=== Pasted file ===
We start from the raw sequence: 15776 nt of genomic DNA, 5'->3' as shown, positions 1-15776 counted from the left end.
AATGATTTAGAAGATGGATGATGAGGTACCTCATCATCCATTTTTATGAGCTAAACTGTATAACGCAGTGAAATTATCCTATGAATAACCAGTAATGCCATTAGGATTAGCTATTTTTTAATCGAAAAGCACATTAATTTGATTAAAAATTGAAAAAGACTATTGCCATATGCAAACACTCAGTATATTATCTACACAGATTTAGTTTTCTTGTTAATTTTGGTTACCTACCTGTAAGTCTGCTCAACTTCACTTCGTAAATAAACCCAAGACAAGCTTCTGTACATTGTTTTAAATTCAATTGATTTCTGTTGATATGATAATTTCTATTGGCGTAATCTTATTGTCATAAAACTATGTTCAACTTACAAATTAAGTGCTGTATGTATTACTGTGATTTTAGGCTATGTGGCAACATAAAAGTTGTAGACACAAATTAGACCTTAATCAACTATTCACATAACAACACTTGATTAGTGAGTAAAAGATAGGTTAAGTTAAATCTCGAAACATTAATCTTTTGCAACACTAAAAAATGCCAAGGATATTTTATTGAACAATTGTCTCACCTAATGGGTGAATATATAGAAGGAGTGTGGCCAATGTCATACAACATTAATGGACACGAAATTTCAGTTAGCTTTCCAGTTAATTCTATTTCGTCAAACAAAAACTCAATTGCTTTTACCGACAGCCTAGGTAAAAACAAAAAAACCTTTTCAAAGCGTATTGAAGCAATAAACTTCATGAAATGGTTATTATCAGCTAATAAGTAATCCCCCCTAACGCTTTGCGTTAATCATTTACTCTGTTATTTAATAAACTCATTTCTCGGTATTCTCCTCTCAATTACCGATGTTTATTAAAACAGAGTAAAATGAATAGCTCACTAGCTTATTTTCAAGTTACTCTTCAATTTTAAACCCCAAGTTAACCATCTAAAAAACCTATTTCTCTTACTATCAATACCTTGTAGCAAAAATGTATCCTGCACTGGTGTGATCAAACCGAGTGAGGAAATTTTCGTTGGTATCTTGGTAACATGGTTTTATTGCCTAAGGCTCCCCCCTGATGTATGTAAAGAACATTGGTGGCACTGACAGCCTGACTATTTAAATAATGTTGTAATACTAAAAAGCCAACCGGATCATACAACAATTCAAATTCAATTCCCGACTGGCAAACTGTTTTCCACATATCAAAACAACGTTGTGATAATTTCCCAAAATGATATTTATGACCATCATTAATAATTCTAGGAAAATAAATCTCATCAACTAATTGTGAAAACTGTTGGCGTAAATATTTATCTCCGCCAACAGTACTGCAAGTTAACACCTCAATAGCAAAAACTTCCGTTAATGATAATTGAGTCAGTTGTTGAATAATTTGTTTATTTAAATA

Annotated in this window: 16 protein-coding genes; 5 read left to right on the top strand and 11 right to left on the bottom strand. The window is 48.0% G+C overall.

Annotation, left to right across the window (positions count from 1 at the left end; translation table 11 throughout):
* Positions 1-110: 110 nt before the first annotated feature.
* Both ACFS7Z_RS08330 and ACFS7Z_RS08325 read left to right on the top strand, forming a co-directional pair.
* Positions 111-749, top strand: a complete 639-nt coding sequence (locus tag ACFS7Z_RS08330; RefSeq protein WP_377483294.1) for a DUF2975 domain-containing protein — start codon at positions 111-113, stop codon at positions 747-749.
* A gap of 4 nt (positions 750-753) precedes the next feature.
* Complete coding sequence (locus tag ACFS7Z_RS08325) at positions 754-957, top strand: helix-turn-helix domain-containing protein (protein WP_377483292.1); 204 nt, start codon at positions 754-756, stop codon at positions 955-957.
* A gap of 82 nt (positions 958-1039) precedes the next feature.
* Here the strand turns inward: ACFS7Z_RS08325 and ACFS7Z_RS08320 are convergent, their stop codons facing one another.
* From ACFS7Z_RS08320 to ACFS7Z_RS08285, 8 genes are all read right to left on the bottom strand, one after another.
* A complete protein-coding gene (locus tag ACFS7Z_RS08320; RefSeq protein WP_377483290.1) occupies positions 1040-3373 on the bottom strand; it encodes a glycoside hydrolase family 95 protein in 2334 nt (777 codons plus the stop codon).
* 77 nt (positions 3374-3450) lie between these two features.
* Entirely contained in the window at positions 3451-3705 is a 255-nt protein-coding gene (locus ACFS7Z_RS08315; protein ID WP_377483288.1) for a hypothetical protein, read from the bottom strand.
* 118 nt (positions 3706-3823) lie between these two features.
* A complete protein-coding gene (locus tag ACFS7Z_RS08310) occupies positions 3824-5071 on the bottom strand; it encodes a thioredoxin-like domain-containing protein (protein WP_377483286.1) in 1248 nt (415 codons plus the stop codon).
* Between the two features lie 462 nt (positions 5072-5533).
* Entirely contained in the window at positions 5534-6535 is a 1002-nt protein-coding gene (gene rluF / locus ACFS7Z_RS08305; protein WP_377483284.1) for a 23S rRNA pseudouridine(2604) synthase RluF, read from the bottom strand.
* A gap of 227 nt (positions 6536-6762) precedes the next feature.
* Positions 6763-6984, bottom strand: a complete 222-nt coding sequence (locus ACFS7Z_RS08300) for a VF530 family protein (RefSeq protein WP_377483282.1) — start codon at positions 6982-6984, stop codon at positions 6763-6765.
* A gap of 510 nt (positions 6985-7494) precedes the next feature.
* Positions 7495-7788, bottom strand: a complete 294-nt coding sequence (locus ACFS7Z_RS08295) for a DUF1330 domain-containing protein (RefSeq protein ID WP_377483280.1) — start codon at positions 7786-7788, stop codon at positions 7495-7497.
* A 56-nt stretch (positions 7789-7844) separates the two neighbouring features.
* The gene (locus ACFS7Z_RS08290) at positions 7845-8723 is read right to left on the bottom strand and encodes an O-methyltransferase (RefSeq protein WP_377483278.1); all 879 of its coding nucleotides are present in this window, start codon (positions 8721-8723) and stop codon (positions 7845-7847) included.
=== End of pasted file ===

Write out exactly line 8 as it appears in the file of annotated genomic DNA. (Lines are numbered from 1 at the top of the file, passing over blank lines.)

* A gap of 4 nt (positions 750-753) precedes the next feature.